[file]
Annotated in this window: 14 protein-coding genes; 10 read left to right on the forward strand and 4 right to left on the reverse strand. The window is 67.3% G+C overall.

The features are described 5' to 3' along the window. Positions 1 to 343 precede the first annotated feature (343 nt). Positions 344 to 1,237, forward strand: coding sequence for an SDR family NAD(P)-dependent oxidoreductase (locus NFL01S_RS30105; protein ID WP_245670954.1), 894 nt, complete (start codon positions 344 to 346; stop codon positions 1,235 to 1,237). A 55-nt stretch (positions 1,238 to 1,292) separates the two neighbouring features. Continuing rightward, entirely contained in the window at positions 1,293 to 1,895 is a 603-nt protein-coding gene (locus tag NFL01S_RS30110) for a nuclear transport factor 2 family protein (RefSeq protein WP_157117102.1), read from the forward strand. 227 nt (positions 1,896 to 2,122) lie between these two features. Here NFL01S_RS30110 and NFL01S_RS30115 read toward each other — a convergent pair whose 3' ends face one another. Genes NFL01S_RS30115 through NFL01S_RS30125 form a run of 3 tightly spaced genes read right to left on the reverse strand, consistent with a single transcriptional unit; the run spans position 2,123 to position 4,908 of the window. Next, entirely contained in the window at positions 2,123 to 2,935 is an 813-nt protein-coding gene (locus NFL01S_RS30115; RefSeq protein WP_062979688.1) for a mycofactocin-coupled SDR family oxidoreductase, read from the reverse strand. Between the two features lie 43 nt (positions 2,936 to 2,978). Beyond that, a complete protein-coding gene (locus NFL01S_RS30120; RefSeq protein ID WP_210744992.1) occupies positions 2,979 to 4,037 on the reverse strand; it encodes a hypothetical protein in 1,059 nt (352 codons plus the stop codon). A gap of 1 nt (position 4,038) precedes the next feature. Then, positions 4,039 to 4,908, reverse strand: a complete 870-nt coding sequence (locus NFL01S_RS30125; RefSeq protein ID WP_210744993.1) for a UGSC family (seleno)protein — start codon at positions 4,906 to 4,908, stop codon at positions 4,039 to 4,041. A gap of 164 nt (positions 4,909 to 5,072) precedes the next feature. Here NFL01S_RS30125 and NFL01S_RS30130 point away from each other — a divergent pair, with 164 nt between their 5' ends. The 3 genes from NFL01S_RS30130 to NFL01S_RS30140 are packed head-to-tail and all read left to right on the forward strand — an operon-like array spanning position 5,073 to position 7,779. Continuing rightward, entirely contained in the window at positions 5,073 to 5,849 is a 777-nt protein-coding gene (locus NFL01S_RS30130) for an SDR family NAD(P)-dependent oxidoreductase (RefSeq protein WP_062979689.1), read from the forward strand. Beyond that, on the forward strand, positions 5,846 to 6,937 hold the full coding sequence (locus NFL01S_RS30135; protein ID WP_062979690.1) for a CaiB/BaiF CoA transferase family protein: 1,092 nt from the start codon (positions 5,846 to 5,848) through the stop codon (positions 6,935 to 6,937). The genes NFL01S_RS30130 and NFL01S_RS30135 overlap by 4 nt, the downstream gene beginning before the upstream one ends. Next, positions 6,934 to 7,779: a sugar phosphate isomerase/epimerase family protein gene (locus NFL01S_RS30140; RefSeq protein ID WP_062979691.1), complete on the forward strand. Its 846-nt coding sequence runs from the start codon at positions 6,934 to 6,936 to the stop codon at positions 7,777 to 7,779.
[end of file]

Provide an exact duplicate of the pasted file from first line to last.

Annotated in this window: 14 protein-coding genes; 10 read left to right on the forward strand and 4 right to left on the reverse strand. The window is 67.3% G+C overall.

The features are described 5' to 3' along the window. Positions 1 to 343 precede the first annotated feature (343 nt). Positions 344 to 1,237, forward strand: coding sequence for an SDR family NAD(P)-dependent oxidoreductase (locus NFL01S_RS30105; protein ID WP_245670954.1), 894 nt, complete (start codon positions 344 to 346; stop codon positions 1,235 to 1,237). A 55-nt stretch (positions 1,238 to 1,292) separates the two neighbouring features. Continuing rightward, entirely contained in the window at positions 1,293 to 1,895 is a 603-nt protein-coding gene (locus tag NFL01S_RS30110) for a nuclear transport factor 2 family protein (RefSeq protein WP_157117102.1), read from the forward strand. 227 nt (positions 1,896 to 2,122) lie between these two features. Here NFL01S_RS30110 and NFL01S_RS30115 read toward each other — a convergent pair whose 3' ends face one another. Genes NFL01S_RS30115 through NFL01S_RS30125 form a run of 3 tightly spaced genes read right to left on the reverse strand, consistent with a single transcriptional unit; the run spans position 2,123 to position 4,908 of the window. Next, entirely contained in the window at positions 2,123 to 2,935 is an 813-nt protein-coding gene (locus NFL01S_RS30115; RefSeq protein WP_062979688.1) for a mycofactocin-coupled SDR family oxidoreductase, read from the reverse strand. Between the two features lie 43 nt (positions 2,936 to 2,978). Beyond that, a complete protein-coding gene (locus NFL01S_RS30120; RefSeq protein ID WP_210744992.1) occupies positions 2,979 to 4,037 on the reverse strand; it encodes a hypothetical protein in 1,059 nt (352 codons plus the stop codon). A gap of 1 nt (position 4,038) precedes the next feature. Then, positions 4,039 to 4,908, reverse strand: a complete 870-nt coding sequence (locus NFL01S_RS30125; RefSeq protein ID WP_210744993.1) for a UGSC family (seleno)protein — start codon at positions 4,906 to 4,908, stop codon at positions 4,039 to 4,041. A gap of 164 nt (positions 4,909 to 5,072) precedes the next feature. Here NFL01S_RS30125 and NFL01S_RS30130 point away from each other — a divergent pair, with 164 nt between their 5' ends. The 3 genes from NFL01S_RS30130 to NFL01S_RS30140 are packed head-to-tail and all read left to right on the forward strand — an operon-like array spanning position 5,073 to position 7,779. Continuing rightward, entirely contained in the window at positions 5,073 to 5,849 is a 777-nt protein-coding gene (locus NFL01S_RS30130) for an SDR family NAD(P)-dependent oxidoreductase (RefSeq protein WP_062979689.1), read from the forward strand. Beyond that, on the forward strand, positions 5,846 to 6,937 hold the full coding sequence (locus NFL01S_RS30135; protein ID WP_062979690.1) for a CaiB/BaiF CoA transferase family protein: 1,092 nt from the start codon (positions 5,846 to 5,848) through the stop codon (positions 6,935 to 6,937). The genes NFL01S_RS30130 and NFL01S_RS30135 overlap by 4 nt, the downstream gene beginning before the upstream one ends. Next, positions 6,934 to 7,779: a sugar phosphate isomerase/epimerase family protein gene (locus NFL01S_RS30140; RefSeq protein ID WP_062979691.1), complete on the forward strand. Its 846-nt coding sequence runs from the start codon at positions 6,934 to 6,936 to the stop codon at positions 7,777 to 7,779.